Seventh Circuit Rules That Employees Requiring Extended Medical Leave Are Not Protected By The Americans With Disabilities Act
In a recent decision, the Seventh Circuit Court of Appeals – which governs Illinois, Indiana, and Wisconsin – ruled that the Americans with Disabilities Act (“ADA”) does not require employers to give employees additional time off work after the leave afforded by the Family and Medical Leave Act (“FMLA”) is exhausted.
Severson v. Heartland Woodcraft, Inc., No. 15-3754 (Sept. 20, 2017). http://media.ca7.uscourts.gov/cgi-bin/rssExec.pl?Submit=Display&Path=Y2017/D09-20/C:15-3754:J:Sykes:aut:T:fnOp:N:2032346:S:0
The ruling stems from a lawsuit filed by an employee of a Wisconsin store fixture manufacturer who took 12 weeks of FMLA leave from his physically demanding job to recover from severe back pain. On the final day of leave, the employee had back surgery which required an additional two to three months of time off. When the employee requested that his medical leave be extended, the employer denied his request and terminated his employment. In response, the employee sued his employer alleging disability discrimination in violation of the ADA.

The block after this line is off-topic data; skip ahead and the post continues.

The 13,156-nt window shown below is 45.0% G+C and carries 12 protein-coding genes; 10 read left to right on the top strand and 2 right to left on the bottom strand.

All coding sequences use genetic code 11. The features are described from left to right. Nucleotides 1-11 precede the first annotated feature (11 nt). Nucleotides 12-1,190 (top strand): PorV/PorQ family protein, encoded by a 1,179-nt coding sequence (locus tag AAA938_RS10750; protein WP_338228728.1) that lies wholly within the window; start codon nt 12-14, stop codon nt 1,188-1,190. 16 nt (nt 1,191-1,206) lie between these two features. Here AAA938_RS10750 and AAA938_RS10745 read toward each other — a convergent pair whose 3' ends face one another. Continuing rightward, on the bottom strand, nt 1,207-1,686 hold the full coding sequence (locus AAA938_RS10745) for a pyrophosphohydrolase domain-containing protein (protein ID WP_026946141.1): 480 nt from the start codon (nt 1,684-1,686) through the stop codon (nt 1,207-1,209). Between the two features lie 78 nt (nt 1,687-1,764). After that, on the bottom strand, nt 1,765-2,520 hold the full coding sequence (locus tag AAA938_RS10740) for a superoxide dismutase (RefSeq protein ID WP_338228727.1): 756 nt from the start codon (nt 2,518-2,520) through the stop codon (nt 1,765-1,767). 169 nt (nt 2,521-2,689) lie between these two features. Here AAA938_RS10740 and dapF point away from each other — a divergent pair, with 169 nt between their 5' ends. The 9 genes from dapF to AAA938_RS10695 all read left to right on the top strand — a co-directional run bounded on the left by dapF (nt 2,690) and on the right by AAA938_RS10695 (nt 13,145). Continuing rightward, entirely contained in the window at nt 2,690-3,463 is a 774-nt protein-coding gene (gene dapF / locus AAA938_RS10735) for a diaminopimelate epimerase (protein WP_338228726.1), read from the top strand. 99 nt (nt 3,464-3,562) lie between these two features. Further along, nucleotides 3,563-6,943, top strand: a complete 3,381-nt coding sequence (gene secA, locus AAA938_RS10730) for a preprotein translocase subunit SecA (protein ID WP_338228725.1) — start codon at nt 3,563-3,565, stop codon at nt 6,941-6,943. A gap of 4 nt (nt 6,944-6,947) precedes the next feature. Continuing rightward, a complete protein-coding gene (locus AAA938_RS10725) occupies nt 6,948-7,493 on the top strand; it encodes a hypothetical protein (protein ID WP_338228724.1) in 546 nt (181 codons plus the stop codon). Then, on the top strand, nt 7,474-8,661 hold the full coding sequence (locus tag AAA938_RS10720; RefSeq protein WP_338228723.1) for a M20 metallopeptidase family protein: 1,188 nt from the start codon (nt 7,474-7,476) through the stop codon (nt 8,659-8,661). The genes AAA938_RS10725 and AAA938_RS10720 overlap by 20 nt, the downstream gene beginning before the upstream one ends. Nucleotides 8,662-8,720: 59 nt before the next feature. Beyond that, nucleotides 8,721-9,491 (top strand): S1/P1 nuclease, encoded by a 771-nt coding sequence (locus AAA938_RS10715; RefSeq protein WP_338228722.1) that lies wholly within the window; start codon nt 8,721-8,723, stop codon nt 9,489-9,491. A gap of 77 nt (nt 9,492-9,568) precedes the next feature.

In his lawsuit, the employee argued that his former employer violated the ADA by failing to provide one of three accommodations for his physical disability: 1.) a two or three-month leave of absence, 2.) a transfer to a vacant job, or 3.) a temporary light-duty position with no heavy lifting. However, the employer ultimately prevailed in moving for summary judgment on the issue that the employee’s proposed accommodations were unreasonable.
In affirming the District Court’s decision, the Seventh Circuit noted that the ADA only requires employers to “reasonably accommodate” a “qualified individual” with a disability. As noted by the Seventh Circuit, an employee who needs long-term medical leave cannot work and is, therefore, not a “qualified individual” under the ADA. The Seventh Circuit further reasoned that the ADA “is an antidiscrimination statute, not a medical-leave entitlement.”
The decision here potentially signals great news for employers with 50 or more employees who are, therefore, subject to the FMLA which affords 12 weeks off. In situations where an employee exhausts those 12 weeks, employers would not be required to provide additional time off under the Seventh Circuit’s ruling here.
Ryan Taylor is a partner at Tressler LLP in their commercial litigation practice and can be reached at email@example.com or 312-627-4032.